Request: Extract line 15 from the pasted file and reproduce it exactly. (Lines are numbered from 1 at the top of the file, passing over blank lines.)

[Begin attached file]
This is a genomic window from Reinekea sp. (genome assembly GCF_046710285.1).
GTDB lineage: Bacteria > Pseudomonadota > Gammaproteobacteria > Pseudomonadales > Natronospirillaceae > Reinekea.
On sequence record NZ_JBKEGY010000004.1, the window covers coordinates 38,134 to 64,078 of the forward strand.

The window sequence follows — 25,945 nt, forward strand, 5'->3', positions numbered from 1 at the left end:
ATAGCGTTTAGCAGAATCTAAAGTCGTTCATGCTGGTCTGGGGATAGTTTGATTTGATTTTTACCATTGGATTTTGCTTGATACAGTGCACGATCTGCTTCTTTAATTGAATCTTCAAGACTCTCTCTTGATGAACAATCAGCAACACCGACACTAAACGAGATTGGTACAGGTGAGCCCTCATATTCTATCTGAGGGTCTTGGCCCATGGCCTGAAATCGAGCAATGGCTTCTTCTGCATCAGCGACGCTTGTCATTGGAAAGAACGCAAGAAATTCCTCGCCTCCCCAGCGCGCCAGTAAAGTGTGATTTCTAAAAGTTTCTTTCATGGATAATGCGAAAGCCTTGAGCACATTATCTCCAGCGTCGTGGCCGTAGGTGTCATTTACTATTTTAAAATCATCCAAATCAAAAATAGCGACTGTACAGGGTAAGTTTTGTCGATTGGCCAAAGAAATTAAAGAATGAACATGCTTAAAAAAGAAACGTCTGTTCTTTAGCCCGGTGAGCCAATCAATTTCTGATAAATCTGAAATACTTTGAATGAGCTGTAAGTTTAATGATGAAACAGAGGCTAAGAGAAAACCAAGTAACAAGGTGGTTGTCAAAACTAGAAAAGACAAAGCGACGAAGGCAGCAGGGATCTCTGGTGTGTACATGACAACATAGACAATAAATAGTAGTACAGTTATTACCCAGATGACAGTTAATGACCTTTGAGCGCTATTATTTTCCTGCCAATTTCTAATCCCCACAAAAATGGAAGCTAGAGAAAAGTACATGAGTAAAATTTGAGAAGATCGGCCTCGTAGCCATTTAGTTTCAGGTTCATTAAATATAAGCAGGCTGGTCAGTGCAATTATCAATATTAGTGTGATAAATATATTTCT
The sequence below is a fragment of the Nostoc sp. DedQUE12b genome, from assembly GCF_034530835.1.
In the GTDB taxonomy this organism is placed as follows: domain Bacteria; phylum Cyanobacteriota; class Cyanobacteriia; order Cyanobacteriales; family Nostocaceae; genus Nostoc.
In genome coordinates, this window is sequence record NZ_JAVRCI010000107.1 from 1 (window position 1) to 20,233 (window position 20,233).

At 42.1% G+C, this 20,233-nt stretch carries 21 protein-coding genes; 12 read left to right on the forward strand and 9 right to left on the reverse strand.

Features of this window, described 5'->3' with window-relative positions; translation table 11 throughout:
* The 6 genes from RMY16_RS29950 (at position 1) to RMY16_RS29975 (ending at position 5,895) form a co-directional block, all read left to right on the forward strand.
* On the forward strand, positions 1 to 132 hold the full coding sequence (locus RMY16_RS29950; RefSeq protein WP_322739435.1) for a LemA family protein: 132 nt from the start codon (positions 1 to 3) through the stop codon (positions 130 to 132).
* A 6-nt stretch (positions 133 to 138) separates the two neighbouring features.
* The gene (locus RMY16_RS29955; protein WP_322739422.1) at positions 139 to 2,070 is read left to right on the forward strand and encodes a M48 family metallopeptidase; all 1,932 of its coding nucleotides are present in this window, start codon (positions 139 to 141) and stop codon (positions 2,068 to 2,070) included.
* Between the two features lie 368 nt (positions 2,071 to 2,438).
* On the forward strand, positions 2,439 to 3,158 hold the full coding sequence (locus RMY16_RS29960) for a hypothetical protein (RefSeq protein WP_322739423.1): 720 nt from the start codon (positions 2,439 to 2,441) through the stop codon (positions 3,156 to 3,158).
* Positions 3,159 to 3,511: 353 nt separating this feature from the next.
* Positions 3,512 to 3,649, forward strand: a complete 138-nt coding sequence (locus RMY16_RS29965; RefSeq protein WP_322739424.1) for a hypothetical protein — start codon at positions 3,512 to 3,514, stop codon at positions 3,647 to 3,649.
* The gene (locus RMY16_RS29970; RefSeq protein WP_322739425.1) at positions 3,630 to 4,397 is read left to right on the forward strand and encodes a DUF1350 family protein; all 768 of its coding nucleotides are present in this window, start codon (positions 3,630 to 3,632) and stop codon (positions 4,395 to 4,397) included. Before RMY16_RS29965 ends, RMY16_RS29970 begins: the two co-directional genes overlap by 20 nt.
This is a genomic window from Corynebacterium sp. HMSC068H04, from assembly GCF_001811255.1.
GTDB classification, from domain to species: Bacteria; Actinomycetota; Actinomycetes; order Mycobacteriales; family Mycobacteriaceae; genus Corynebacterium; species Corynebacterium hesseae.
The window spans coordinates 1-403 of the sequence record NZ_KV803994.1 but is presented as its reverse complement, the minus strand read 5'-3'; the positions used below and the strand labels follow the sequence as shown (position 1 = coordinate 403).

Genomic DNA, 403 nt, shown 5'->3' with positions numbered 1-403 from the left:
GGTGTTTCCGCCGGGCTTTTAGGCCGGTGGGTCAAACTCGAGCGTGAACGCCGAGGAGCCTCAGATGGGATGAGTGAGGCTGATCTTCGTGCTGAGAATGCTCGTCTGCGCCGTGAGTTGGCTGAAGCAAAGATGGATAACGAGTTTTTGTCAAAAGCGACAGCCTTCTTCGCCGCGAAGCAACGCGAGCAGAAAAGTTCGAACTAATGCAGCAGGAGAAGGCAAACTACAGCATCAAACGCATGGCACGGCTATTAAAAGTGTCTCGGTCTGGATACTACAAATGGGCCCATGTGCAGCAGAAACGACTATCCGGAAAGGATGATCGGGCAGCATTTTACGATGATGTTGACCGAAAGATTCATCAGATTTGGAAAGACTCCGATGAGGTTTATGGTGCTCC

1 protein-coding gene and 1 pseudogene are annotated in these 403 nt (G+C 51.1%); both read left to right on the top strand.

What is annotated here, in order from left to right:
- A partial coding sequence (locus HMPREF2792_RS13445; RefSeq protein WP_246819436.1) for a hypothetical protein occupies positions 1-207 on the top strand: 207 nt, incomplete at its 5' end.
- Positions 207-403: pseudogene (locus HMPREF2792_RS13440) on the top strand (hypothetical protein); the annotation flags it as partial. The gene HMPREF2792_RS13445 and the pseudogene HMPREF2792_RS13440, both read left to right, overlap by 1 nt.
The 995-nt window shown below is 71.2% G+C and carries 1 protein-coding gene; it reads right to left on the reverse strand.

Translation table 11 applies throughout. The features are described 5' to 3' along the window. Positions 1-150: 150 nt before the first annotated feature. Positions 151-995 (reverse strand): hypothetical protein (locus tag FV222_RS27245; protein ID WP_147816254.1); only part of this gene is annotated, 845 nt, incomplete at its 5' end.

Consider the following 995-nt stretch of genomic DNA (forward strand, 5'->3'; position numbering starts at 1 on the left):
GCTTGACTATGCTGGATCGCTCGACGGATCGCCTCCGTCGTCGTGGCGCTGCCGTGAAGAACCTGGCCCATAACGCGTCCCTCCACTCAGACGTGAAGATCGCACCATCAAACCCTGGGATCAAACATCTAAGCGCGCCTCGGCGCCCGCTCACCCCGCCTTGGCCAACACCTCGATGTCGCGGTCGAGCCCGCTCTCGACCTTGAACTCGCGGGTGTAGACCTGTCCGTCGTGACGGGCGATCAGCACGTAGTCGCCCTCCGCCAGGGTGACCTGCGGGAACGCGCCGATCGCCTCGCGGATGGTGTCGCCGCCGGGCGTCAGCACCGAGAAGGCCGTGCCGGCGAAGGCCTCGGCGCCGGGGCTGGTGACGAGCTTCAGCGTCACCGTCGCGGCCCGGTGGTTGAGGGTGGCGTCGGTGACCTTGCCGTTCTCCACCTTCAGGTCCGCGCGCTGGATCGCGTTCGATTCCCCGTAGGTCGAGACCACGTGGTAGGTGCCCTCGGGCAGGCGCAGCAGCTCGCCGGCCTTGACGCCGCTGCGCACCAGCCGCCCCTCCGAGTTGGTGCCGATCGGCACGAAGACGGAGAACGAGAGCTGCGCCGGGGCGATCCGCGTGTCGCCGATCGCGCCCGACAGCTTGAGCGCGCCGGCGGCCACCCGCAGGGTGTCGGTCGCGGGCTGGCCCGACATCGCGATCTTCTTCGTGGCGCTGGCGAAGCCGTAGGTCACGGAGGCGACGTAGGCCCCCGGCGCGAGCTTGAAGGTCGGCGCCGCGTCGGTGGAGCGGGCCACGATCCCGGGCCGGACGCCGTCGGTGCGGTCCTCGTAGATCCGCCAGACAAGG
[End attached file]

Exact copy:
* Between the two features lie 368 nt (positions 2,071 to 2,438).